‘Active participation in fraud’: Confessions of a former influencer
This article is part of our Confessions series, in which we trade anonymity for candor to get an unvarnished look at the people, processes and problems inside the industry. More from the series →
Influencer marketing has been back in the limelight since last week, when a bunch of top marketers, including Unilever’s Keith Weed, said there was widespread fraud in the industry — and went on a mission to fix it.
In this edition of Confessions, where we exchange anonymity for candor, we spoke to a former influencer-turned-marketing executive who has been on the front lines of influencer fraud. Edited excerpts from the conversation appear below:
When did influencer marketing start feeling problematic to you?
Two years ago, maybe a little more, it felt like it all blew up: Nobody was really using Instagram for influencer marketing, and suddenly, everyone was using it. That’s when the influencer situation got out of control. All of a sudden, people I’d never heard of had 200,000 followers overnight — mostly in fashion, but even in tech.
How did it manifest?
In fashion, there were people begging to get into fashion shows because they had a few hundred thousand followers on Instagram. I said “OK, I don’t get it. We’re just going to go along with it.” Then, last year, things got out of control. We went to an influencer conference. It was like a meeting of a cult. It was like Scientology.
What do you mean?
Brands and agencies were everywhere. Platform reps were everywhere. They were promising us things and talking about how we were going to make it rich on Instagram by being an influencer. You’re looking at these young people who are spending their entire lives on Instagram. Everyone was encouraging them. And if you asked a real question like, “How does Instagram’s algorithm work? How does the promote stuff work?” They gave a lot of esoteric answers.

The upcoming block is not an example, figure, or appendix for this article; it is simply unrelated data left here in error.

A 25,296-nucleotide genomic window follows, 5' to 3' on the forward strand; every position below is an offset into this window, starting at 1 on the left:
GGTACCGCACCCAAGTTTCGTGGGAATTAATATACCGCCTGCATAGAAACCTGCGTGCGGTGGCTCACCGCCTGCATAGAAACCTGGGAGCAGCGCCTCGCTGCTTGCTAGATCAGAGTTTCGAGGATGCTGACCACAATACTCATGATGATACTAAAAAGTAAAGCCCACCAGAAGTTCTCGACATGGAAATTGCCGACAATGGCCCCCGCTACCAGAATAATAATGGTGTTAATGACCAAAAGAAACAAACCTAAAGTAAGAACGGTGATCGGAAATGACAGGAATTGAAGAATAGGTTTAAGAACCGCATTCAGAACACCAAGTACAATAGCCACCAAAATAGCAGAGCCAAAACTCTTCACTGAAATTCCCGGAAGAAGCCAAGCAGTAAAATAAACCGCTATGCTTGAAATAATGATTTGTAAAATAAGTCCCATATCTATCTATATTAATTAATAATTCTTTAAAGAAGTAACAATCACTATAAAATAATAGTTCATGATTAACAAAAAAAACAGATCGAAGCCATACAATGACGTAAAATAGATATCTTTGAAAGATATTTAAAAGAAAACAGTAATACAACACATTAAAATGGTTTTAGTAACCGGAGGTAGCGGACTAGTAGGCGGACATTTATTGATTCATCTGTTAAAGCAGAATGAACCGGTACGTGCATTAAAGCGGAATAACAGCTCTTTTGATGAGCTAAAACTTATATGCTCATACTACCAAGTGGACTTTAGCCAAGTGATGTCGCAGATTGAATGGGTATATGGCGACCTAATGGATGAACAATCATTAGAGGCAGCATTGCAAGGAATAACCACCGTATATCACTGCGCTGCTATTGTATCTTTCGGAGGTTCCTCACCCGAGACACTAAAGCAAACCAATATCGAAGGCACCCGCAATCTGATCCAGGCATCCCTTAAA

Tell me about the people whose follower counts shot up.
Everyone knows it; some people admit to it — everyone buys [followers]. It’s not a shock. It happens, but it was another thing that turned me against influencer marketing.
Is the ‘marketing’ real?
Not really. I once spent a little money promoting a post, trying things out. It got really good engagement, but 98 percent were men in Bangladesh who were clearly fake profiles liking the pictures. Even when you pay Instagram, it ends up being fake engagement. I remember telling these PR agencies that would work with us that I didn’t understand. They didn’t care.
What’s their role?
PR agencies are encouraging this. Wait, more than that. It’s not encouragement — it’s active participation in fraud. The PR agencies are playing both ends. In order to sign with an agency, you need so many followers. So the agency buys the followers for influencers, and gets some money from the influencers in exchange for helping them land clients. Then, the agency introduces the influencer to clients. So the agency gets money from the influencer as well as the client. The conflict of interest with agencies is what nobody wants to talk about.
How does this affect brands?
They don’t care. The influencers are so desperate now that they just are OK doing anything: They’ll regularly post in exchange for stuff, not money. The one effect is that models, real models, are no longer making money or getting booked, and they have to compete with Instagram influencers who are in shows now. Now, the models are trying to be influencers. Modeling agencies are having trouble because designers only want to cast people with large followings.
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